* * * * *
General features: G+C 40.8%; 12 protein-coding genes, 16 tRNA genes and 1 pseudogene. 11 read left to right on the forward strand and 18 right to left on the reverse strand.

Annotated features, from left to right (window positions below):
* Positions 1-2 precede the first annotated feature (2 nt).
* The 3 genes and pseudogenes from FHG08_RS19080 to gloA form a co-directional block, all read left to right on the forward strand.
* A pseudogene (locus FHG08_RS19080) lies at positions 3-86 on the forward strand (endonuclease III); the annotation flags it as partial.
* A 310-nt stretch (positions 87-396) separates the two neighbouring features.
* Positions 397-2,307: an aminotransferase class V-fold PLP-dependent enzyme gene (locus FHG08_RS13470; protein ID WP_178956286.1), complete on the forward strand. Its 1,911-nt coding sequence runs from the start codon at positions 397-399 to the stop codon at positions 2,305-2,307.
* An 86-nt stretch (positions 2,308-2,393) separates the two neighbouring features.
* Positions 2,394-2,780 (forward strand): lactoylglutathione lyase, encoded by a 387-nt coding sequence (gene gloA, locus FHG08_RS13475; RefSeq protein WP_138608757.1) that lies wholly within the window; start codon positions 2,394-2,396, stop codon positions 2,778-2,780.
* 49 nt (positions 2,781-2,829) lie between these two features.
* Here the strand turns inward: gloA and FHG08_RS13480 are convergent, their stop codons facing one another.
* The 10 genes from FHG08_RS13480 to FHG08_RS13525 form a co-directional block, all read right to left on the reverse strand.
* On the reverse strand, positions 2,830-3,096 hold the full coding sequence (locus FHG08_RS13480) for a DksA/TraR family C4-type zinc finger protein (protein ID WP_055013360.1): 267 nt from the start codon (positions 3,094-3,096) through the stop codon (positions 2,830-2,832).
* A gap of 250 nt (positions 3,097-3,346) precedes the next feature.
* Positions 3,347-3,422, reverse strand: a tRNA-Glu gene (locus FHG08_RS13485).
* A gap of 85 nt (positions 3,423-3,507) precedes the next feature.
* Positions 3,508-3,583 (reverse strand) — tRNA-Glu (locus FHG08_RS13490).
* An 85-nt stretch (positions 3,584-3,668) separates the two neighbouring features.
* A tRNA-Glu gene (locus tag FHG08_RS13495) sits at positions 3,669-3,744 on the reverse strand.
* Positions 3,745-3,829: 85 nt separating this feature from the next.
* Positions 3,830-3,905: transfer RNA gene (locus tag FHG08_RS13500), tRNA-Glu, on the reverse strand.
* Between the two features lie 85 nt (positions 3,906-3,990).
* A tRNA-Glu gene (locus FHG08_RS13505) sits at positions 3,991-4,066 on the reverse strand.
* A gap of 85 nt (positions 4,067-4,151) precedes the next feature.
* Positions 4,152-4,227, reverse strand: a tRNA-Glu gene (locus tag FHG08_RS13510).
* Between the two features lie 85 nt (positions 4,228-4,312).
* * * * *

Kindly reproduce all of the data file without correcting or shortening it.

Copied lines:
General features: G+C 40.8%; 12 protein-coding genes, 16 tRNA genes and 1 pseudogene. 11 read left to right on the forward strand and 18 right to left on the reverse strand.

Annotated features, from left to right (window positions below):
* Positions 1-2 precede the first annotated feature (2 nt).
* The 3 genes and pseudogenes from FHG08_RS19080 to gloA form a co-directional block, all read left to right on the forward strand.
* A pseudogene (locus FHG08_RS19080) lies at positions 3-86 on the forward strand (endonuclease III); the annotation flags it as partial.
* A 310-nt stretch (positions 87-396) separates the two neighbouring features.
* Positions 397-2,307: an aminotransferase class V-fold PLP-dependent enzyme gene (locus FHG08_RS13470; protein ID WP_178956286.1), complete on the forward strand. Its 1,911-nt coding sequence runs from the start codon at positions 397-399 to the stop codon at positions 2,305-2,307.
* An 86-nt stretch (positions 2,308-2,393) separates the two neighbouring features.
* Positions 2,394-2,780 (forward strand): lactoylglutathione lyase, encoded by a 387-nt coding sequence (gene gloA, locus FHG08_RS13475; RefSeq protein WP_138608757.1) that lies wholly within the window; start codon positions 2,394-2,396, stop codon positions 2,778-2,780.
* 49 nt (positions 2,781-2,829) lie between these two features.
* Here the strand turns inward: gloA and FHG08_RS13480 are convergent, their stop codons facing one another.
* The 10 genes from FHG08_RS13480 to FHG08_RS13525 form a co-directional block, all read right to left on the reverse strand.
* On the reverse strand, positions 2,830-3,096 hold the full coding sequence (locus FHG08_RS13480) for a DksA/TraR family C4-type zinc finger protein (protein ID WP_055013360.1): 267 nt from the start codon (positions 3,094-3,096) through the stop codon (positions 2,830-2,832).
* A gap of 250 nt (positions 3,097-3,346) precedes the next feature.
* Positions 3,347-3,422, reverse strand: a tRNA-Glu gene (locus FHG08_RS13485).
* A gap of 85 nt (positions 3,423-3,507) precedes the next feature.
* Positions 3,508-3,583 (reverse strand) — tRNA-Glu (locus FHG08_RS13490).
* An 85-nt stretch (positions 3,584-3,668) separates the two neighbouring features.
* A tRNA-Glu gene (locus tag FHG08_RS13495) sits at positions 3,669-3,744 on the reverse strand.
* Positions 3,745-3,829: 85 nt separating this feature from the next.
* Positions 3,830-3,905: transfer RNA gene (locus tag FHG08_RS13500), tRNA-Glu, on the reverse strand.
* Between the two features lie 85 nt (positions 3,906-3,990).
* A tRNA-Glu gene (locus FHG08_RS13505) sits at positions 3,991-4,066 on the reverse strand.
* A gap of 85 nt (positions 4,067-4,151) precedes the next feature.
* Positions 4,152-4,227, reverse strand: a tRNA-Glu gene (locus tag FHG08_RS13510).
* Between the two features lie 85 nt (positions 4,228-4,312).